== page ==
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In 2020 my brain was overstressed. I didn’t feel like I had a lot of personal growth because I was spending my time feeling anxious, wiping off groceries, and doom scrolling more than I care to admit.

This year I have (slightly) more brain space, and I’ve dusted off some of my former loves and found some new ones. One of these has been poetry.

As a child, I remember reading my sister’s copy of A Light In The Attic and Where The Sidewalk Ends, both by Shel Silverstein, and laughing out loud as I read. I began to write my own poetry and mimic his style. I turned to jump rope rhymes and loved the rhythm and silliness. I checked out Jack Prelusktly books from the library and found the poems about how dumb school was to be particularly hilarious.

I had such great confidence in my poetry skills as a child that I started wrapping up and gifting poems I had written to my family for Christmas. My highest claim to poetry fame was in the 3rd grade. I won 1st prize in the Reflection’s Contest for a poem called “It Could Happen.” It is one of the few blue ribbons I’ve ever received, and I’m still a little proud. 

My love of poetry continued as I was a teenager and needed to get those big feelings out in spiral bound notebooks.

I wrote poems about my unrequited love, heartbreak, and feeling generally misunderstood. When I look back now, I sometimes cringe at the very dramatic, heart-poured-out-in-ink cursive in my old notebooks, but it was real to me then. I felt all the big emotions; it was therapeutic for me to write my feelings and helped me to have somewhere safe to express myself. 

In college, I took an understanding Shakespeare course and came away with a greater love for prose and a very heavy complete works of Shakespeare book that has traveled around the world with me. I loved picking apart the sonnets and wondered when one of these college boys would write me one. 

book of poetry open with dark pink roses laying on top
Photo by Thought Catalog on Unsplash

After college I forgot about poetry for a while.

I got busy working and paying bills. Then I got married and moved all around the country. Poetry seemed less accessible or important.

Several years ago in San Antonio, I was part of the best book club. Every meeting was amazing, but I really loved the Christmas party. We hosted a cookie exchange and brought a book to do as a swap.

My first year, I received what was my reintroduction to poetry. My friend Sarah, who is a longtime military spouse and poet herself, gave me a copy of 180 Extraordinary Poems for Every Day: An Anthology of Contemporary Poetry with an introduction by Billy Collins. It was something I wouldn’t have picked out for myself with my young child filled life, but I was happy to receive it. I will admit I haven’t read it cover to cover, but I don’t think you have to do that with poetry.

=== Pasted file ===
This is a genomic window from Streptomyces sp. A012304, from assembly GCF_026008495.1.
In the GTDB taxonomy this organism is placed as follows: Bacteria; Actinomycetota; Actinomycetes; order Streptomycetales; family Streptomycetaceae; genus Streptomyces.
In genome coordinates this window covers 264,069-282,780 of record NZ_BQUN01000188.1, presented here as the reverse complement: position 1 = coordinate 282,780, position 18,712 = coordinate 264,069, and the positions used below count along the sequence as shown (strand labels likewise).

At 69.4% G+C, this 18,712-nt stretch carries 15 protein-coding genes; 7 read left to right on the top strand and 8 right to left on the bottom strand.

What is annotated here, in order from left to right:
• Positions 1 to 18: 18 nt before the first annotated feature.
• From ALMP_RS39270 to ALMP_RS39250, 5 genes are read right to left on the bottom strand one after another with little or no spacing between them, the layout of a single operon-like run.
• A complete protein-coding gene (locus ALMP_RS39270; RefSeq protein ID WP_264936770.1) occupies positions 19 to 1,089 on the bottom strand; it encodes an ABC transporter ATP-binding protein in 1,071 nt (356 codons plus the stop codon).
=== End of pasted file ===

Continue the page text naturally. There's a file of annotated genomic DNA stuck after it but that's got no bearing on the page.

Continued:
Poetry can be a snack. When my brain is too tired to think of a meal, or book, I can grab a morsel of poetry. Would I prefer something salty like Sylvia Plath, a sweet Shakespeare sonnet, or something unique like a bite of an E.E. Cummings piece? 

So now in this stage of life, I pick up a recently acquired Langston Hughes collection of poems or skim through my poems for every day book. I slow down and let the words sink in, and I appreciate the beauty someone has created. 

In January, I was mesmerized by the power and intensity of Amanda Gorman’s words at the Presidential Inauguration.

My daughters and I watched, and I quietly explained that all poetry doesn’t rhyme. We have read her words for America over and over again. Hearing her speak spurred me to teach more poetry in our homeschooling. We learned about cinquains, sonnets, free verse, and limericks. I’ve loved sharing and teaching my daughters the power and beauty of poetry. Memorizing poetry has been one of the recent highlights. I’ve reminded them that their favorite songs are poetry put to music, so they really do know a lot of poems.

If you have had any love for poetry in the past or are interested in reading a few poems, here are a few recommendations!


For Kids

 

For Adults 

 

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